Ivanka Trump the brand is no longer supposed to be synonymous with Ivanka Trump the woman. To avoid ethics complaints while she works in Washington, Trump stepped down from her day-to-day role at the company ahead of her father’s inauguration in January, though she remains an owner. In a Refinery29 feature published in March, Ivanka Trump president Abigail Klem made it clear that the brand was working hard to distinguish itself from Trump. —Eliza Brooke, senior reporter

 

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Deal of the Day

For about a month now, Sephora’s been taking serious discounts on a select few popular products beginning Thursdays and running for a full week — or until items sell out, whichever comes first. It’s called the Weekly Wow, and this week’s products include Tarte’s Lights, Camera, Lashes 4-in-1 Mascara ($15 instead of $23), Lancôme’s Juicy Shaker lip oil in 16 different colors ($15 instead of $22), and First Aid Beauty’s Face Cleanser ($12). Shop online or in stores while supplies last.

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In the News
Retail Isn’t the Only Apocalypse

Before the internet, before Instagram, magazines were the arbiters of taste, a monthly resource for refining or inspiring a personal sense of style (and the ultimate dream job). It’s not news that old-school publications are adjusting to the dominance of digital media, but in the last seven days, some huge changes have gone down at leading fashion and lifestyle magazines.

Graydon Carter, the editor in chief of Vanity Fair, is stepping down after 25 years. Elle EIC Robbie Myers is leaving her role after 17, to be replaced by Nina Garcia. Nylon, the fashion magazine for cool teens, is shutting down its print wing and going digital-only. And Cindi Leive, Glamour’s EIC of 16 years, announced today that she is exiting the magazine. (On the news magazine front, Time EIC Nancy Gibbs is departing after four years.)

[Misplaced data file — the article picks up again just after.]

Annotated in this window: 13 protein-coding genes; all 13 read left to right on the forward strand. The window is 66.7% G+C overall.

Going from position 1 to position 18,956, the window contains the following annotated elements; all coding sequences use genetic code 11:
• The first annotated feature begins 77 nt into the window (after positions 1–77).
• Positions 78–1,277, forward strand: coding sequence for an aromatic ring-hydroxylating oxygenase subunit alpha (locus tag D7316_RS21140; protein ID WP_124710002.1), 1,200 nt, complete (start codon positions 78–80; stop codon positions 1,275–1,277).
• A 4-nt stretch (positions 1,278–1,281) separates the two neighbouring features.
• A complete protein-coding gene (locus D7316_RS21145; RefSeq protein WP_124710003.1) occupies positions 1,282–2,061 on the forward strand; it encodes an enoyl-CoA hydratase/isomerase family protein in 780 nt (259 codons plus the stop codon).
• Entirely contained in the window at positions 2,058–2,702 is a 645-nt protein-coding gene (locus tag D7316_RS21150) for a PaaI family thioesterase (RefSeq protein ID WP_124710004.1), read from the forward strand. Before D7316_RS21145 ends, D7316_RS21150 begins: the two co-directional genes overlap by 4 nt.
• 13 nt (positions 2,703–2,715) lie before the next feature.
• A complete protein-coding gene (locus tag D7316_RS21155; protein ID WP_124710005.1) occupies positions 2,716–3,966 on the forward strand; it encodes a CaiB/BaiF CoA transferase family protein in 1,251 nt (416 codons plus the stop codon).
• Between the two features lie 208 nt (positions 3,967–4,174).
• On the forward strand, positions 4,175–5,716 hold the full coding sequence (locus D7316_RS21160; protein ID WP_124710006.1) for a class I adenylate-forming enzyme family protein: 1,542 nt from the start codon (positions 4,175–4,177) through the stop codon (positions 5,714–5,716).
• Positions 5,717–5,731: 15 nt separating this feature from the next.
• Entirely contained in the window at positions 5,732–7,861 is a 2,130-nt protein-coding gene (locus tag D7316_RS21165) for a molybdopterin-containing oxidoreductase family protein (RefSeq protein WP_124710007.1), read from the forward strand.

Who’s next, Anna Wintour?

It would probably be overkill to describe this spate of exits as a scrambling for lifeboats aboard a sinking ship, but that’s also how it looks. What’s certain is that the magazines on your local newsstand will be getting a makeover soon — that is, if you still buy them in print. Do you? If so, which ones, and why? Tell me about it. —Eliza Brooke, senior reporter

Shopping
Where to Buy a Functional Raincoat That’s Actually Cute
Woman wearing a gray and orange raincoat.

While I’m not a big fan of the cold, I’d take snow over rain any day largely because getting wet on your way to go do something just really, really sucks. Since I can’t control the weather, it’s probably not a bad idea to join the ranks of responsible, prepared adults who own a raincoat instead.

After casually looking around for one, I realized there’s another plus side to investing in a raincoat besides staying dry: There have never been more (actually) cute options. From brands that specialize in waterproof jackets to chain retailers that happen to have you covered in that department, there are plenty of styles, colors, materials, and price ranges to choose from. Cory Baldwin, shopping editor

See our favorite places to shop for a raincoat >>